DISAPPOINTING though last Wednesday's defeat against Surrey in the NatWest Trophy was, I don't think we should be too cast down.

The Surrey team features 10 internationals while Worcestershire have just four. It was always going to be a tough game, with the toughest feature being how to play Saqlain Mushtaq.

Last year, Graeme Hick scored a hundred against Surrey at the Oval which, by his standards, was very slow. It gave him plenty of time to watch Saqlain at close quarters, but he professed himself unable to read the "away spinner" which makes Saqlain such a dangerous bowler.

While a wrist spinner such as Ian Salisbury can spin the ball both ways with relative ease, in the history of cricket it is unheard of, to the best of my knowledge, for an off-spinner to genuinely spin the ball away from the right-handed batsman. To be able to do so undetected is a marvellous and potent skill.

Traditional ideas of nurdling the off-spinner with the spin become meaningless, while going down the pitch becomes much more like playing Russian roulette with your wicket than a realistic option.

So Saqlain, like any good strike bowler, can be relied upon to come back and break a partnership or stifle a new one and the mere threat of his presence casts a shadow of fear over the innings.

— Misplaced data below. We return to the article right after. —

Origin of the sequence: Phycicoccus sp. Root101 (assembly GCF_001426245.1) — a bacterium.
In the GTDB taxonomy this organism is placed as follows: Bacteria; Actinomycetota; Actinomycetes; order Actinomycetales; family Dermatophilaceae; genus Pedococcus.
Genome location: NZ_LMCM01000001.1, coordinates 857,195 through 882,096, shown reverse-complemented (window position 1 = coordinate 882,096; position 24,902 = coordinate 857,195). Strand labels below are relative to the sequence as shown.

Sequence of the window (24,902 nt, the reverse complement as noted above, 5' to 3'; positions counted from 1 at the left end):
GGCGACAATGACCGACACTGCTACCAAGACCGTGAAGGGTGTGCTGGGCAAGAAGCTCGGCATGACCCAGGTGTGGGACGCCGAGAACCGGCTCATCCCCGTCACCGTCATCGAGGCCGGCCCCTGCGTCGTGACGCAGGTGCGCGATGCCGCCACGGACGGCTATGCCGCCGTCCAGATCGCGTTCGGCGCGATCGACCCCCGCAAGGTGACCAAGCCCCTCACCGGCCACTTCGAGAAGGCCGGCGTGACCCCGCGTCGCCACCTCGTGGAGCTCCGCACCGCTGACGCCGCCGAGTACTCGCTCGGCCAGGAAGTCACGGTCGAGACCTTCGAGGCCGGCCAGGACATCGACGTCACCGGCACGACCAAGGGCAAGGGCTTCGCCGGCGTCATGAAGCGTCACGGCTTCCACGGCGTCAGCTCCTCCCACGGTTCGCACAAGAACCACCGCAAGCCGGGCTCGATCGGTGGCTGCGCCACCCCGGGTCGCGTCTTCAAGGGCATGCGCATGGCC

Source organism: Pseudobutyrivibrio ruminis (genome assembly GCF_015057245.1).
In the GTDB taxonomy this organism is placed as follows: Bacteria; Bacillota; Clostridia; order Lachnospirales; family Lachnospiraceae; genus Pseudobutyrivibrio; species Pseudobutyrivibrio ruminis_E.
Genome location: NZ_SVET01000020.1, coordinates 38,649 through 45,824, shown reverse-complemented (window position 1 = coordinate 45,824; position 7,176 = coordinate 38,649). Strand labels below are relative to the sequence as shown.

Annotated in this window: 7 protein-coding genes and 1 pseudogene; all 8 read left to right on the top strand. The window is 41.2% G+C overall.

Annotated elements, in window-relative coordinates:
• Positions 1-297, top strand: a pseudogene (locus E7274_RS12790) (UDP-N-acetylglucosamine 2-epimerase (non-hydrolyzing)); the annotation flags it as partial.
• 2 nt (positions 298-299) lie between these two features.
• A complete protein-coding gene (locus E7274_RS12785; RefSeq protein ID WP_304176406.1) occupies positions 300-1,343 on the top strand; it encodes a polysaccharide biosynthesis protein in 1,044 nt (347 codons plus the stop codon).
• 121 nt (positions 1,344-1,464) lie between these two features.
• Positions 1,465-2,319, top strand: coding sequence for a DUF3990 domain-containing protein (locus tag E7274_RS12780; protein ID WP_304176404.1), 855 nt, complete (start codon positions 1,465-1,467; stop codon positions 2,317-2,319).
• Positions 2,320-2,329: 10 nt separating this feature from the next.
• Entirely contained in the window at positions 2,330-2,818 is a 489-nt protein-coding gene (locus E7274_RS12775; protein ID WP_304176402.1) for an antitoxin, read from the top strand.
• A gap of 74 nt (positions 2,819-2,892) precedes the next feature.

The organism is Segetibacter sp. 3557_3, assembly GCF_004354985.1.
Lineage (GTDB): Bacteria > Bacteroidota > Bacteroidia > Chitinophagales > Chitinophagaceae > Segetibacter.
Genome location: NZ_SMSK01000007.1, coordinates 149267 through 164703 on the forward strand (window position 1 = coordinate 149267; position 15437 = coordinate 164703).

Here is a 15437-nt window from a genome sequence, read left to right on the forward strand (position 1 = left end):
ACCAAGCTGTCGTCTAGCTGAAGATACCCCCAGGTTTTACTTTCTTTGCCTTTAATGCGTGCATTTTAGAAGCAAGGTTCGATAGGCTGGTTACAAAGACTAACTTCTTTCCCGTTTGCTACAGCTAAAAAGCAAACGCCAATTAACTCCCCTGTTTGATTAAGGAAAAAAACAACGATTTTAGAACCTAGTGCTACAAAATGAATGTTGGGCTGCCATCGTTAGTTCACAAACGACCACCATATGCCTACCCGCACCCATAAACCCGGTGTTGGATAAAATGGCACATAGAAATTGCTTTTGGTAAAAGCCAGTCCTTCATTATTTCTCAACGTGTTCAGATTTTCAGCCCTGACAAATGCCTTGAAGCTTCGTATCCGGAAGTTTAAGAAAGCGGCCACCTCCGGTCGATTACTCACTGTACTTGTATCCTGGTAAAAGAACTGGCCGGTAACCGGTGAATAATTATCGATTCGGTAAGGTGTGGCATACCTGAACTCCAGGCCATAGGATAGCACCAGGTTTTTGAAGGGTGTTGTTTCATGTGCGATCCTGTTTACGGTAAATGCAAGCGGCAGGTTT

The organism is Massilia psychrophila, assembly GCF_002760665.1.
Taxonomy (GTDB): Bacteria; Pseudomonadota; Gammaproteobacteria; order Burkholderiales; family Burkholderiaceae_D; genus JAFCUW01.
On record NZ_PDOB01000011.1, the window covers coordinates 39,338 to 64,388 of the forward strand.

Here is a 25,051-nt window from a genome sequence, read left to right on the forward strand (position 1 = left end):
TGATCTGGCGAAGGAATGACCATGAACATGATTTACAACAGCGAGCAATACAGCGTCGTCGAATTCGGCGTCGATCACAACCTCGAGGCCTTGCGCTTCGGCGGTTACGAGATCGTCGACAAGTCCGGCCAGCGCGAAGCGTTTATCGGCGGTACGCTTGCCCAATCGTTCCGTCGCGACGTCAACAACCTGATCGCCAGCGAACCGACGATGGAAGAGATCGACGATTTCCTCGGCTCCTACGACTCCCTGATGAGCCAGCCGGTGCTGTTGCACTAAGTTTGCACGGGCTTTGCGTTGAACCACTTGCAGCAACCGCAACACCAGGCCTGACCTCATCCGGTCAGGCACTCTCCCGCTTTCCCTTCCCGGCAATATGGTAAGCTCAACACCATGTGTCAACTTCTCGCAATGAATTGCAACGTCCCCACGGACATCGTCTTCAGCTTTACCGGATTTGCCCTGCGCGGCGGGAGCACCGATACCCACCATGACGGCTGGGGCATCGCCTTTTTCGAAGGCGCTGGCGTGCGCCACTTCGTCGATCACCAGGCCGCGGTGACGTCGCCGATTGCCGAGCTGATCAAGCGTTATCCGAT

Surrey's bowling is built around him and, surprise, surprise, gone are the days when the Oval was firm and true, denying the spinners much help. Nowadays, it is much more like the slow New Road surfaces. So the Surrey batsmen did not suffer, as once, in adjusting to New Road from the Oval.

Saqlain is not the only off-spinner, of course, to be reaping a harvest of wickets this summer. Muralitharan has been even more phenomenal. Is their success simple down to the fact that they are both world class spinners or is there more cause for concern in terms of our ability to both play and purvey spin?

Significant spinners of the ball are in short supply in this country. Climate, pitches, small grounds and limited over matches all conspire against them. Yet the only way to success as a spin bowler is to spin the ball hard.

In terms of batting, we are brought up to play bat and pad together, woodenly smothering the spin. Yet the Asian batsmen play bat in front of pad, lightly, wristily deflecting or driving the ball and appear relatively untroubled by the same bowlers who are wreaking such havoc in our county ranks. Something to be learnt I wonder?

Meanwhile, Worcestershire have had Kent to contend with. The Surrey result interrupted an excellent sequence and one which needs to be resumed quickly.

The poor start and particularly the dearth of batting points has left no room for complacency. Last week's wonderful win our Northants, brilliant though it was, did not lead to any change in position in the Championship. Another one should do though!

Monday, July 12